In a guest column for the trade publication Variety headlined “Hamilton Casting Controversy Spotlights the Importance of Diversity,” Actors Equity Association president Kate Shindle laid out the actors' union position that it supports the hit Broadway musical's casting of mostly non-white actors to play traditionally white characters.
The controversy that Shindle termed “Last week’s firestorm about the casting notice for the Broadway juggernaut Hamilton,” arose when a civil rights attorney went on network television to complain about a casting notice for the show that specified “non-white” actors only.
Although AEA initially released a statement saying “The Hamilton call on their website is inconsistent with Equity's policy,” Shindle said in her column that the resulting public debate on the subject “was frustrating, disappointing, enlightening and educational. On its face, it was a simple disagreement about the language in an employment ad, and the distinction between hiring qualifications (i.e., the race/ethnicity of a character) and Equal Employment Opportunity (the race/ethnicity of an actor).That it was blown up into a ‘war’ between Hamilton and Actors’ Equity Association, the union that represents more than 50,000 professional actors and stage managers across the United States, was mostly an unfortunate byproduct of the informational echo chamber in which we live. As the President of Actors’ Equity, I can unequivocally state not only that we are ready to move on, but also that our industry desperately needs for us to do so.”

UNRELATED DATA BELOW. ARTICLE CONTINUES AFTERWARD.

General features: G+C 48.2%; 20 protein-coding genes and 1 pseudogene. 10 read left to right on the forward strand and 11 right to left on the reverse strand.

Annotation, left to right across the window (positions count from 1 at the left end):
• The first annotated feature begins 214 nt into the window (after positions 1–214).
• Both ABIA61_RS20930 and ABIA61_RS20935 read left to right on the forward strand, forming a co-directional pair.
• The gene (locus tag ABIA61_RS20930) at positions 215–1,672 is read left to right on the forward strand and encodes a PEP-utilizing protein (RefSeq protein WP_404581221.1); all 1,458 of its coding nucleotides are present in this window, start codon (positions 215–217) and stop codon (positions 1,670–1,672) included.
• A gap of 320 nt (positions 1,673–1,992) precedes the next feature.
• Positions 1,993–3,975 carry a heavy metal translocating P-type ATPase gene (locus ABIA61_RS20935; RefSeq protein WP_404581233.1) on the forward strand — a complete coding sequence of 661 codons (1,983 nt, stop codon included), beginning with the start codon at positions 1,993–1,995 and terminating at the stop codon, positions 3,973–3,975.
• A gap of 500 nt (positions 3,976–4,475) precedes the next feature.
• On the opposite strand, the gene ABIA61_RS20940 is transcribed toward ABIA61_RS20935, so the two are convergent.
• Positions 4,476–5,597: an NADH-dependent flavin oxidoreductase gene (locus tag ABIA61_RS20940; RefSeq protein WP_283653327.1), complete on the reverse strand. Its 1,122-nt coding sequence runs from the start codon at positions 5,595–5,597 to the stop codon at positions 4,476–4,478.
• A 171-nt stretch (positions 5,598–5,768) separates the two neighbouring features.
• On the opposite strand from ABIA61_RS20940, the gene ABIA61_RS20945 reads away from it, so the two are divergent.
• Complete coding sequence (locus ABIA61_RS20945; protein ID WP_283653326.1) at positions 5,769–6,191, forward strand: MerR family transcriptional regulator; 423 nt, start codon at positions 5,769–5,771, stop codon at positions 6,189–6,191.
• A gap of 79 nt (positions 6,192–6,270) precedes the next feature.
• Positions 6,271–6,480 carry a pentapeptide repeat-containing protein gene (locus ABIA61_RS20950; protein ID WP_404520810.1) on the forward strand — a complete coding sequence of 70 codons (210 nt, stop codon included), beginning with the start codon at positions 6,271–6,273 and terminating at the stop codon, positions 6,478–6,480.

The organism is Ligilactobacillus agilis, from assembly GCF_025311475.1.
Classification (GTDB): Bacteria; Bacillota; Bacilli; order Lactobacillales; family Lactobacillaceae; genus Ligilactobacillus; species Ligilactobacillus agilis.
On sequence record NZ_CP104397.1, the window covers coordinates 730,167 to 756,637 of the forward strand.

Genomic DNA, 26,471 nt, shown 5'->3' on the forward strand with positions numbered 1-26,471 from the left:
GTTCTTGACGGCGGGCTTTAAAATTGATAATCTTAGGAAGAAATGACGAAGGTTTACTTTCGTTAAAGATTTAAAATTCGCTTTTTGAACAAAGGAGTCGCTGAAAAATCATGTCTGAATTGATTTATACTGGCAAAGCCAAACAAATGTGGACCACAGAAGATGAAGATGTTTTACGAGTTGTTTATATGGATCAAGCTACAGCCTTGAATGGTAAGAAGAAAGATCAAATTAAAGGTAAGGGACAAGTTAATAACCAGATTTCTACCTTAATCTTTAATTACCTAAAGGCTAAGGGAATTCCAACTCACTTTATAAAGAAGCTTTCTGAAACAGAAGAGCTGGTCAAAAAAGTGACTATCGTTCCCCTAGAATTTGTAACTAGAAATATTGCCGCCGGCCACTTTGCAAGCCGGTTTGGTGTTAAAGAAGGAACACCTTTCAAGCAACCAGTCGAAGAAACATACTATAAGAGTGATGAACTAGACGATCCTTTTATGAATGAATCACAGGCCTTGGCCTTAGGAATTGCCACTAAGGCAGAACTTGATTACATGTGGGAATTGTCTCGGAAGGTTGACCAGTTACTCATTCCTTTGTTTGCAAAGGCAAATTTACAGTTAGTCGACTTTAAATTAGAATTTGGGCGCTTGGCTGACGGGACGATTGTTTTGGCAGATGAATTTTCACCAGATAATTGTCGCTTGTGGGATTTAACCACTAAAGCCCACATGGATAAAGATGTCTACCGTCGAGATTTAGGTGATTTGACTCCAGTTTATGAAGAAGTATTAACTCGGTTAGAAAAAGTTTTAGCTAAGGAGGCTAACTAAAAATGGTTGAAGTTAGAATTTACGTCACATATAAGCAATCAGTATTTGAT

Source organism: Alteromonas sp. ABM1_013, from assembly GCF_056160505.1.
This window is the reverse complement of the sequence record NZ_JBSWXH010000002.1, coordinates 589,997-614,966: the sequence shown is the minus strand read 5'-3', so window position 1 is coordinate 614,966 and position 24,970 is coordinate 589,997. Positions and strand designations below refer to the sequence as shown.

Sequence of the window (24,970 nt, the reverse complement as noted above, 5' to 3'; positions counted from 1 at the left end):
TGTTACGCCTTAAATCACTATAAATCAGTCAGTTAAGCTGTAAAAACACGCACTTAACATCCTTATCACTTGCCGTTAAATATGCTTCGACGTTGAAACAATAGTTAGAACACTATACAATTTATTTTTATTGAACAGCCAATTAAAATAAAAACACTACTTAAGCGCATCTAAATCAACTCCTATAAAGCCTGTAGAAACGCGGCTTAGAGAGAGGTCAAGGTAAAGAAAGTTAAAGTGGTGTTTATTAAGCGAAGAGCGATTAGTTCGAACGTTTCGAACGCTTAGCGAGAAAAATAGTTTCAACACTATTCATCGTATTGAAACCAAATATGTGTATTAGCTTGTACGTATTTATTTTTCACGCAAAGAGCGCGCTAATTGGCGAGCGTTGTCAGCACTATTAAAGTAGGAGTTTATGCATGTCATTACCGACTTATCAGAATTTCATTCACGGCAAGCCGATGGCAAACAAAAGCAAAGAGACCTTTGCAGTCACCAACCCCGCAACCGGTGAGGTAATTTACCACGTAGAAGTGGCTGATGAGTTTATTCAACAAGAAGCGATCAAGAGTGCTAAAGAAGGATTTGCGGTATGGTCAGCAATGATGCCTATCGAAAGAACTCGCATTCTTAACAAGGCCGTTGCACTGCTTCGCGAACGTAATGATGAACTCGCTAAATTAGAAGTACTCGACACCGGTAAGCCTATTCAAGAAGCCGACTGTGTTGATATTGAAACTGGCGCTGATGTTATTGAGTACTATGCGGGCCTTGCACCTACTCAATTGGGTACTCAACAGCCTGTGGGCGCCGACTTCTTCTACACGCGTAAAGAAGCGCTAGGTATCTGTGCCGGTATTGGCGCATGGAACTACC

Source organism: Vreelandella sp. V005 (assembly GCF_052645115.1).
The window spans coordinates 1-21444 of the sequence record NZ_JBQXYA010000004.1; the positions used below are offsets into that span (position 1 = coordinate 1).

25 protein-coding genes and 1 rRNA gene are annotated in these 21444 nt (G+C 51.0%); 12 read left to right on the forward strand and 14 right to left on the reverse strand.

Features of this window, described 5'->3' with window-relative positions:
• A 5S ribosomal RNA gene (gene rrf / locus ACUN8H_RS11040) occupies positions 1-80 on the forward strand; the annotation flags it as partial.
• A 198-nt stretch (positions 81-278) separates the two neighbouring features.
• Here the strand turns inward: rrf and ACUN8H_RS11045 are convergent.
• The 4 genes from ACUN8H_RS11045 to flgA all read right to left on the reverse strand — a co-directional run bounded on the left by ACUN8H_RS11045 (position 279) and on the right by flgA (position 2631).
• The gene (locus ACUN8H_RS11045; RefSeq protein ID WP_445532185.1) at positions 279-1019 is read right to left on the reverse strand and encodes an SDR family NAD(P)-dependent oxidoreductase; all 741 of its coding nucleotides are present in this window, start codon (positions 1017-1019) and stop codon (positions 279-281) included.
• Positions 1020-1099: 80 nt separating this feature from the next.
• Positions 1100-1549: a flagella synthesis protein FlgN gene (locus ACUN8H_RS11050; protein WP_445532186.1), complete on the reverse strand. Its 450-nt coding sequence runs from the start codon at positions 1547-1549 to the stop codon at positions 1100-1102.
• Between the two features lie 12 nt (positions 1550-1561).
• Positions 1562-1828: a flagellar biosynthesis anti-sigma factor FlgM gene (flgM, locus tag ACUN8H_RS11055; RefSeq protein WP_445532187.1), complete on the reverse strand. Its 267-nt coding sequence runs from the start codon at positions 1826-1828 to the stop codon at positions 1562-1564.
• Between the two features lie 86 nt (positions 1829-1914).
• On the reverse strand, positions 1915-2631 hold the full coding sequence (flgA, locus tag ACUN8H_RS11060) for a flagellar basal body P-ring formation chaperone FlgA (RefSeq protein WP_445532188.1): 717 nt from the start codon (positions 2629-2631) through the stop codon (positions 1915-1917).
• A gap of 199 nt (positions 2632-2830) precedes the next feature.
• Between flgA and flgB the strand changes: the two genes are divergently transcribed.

She wrote, “Anyone who followed the #Oscarssowhite controversy in 2015-16 probably understands that diversity in casting is a daunting mountain for the entertainment industry to climb. Hamilton is a valuable benchmark in that respect, unquestionably demonstrating that there is a robust audience for stories told by actors of color; it also tells us that if the story and the performances are strong enough, patrons will pay hundreds if not thousands of dollars for that experience.
“With its decidedly race-specific casting of primarily non-Caucasian performers who portray many of the very real (and very white) historical figures involved in the birth of the United States, “Hamilton” makes an extremely visible case that both artistic and financial success can be directly traced to imaginative casting and creative choices”
She cited a study showing “If we are going to increase diversity among performers, we also have to produce more plays and musicals that tell the stories of traditionally underrepresented communities. This also applies to stories by and about women, people with disabilities, and a host of other descriptors that go far beyond skin color.”
She said that, “With very few exceptions, such as when the cultural/racial specificity of a character is central to the story (the recent, much-discussed production of Katori Hall’s The Mountaintop, in which a white actor was cast as Dr. Martin Luther King Jr., comes to mind), it does not matter what color the actors are.”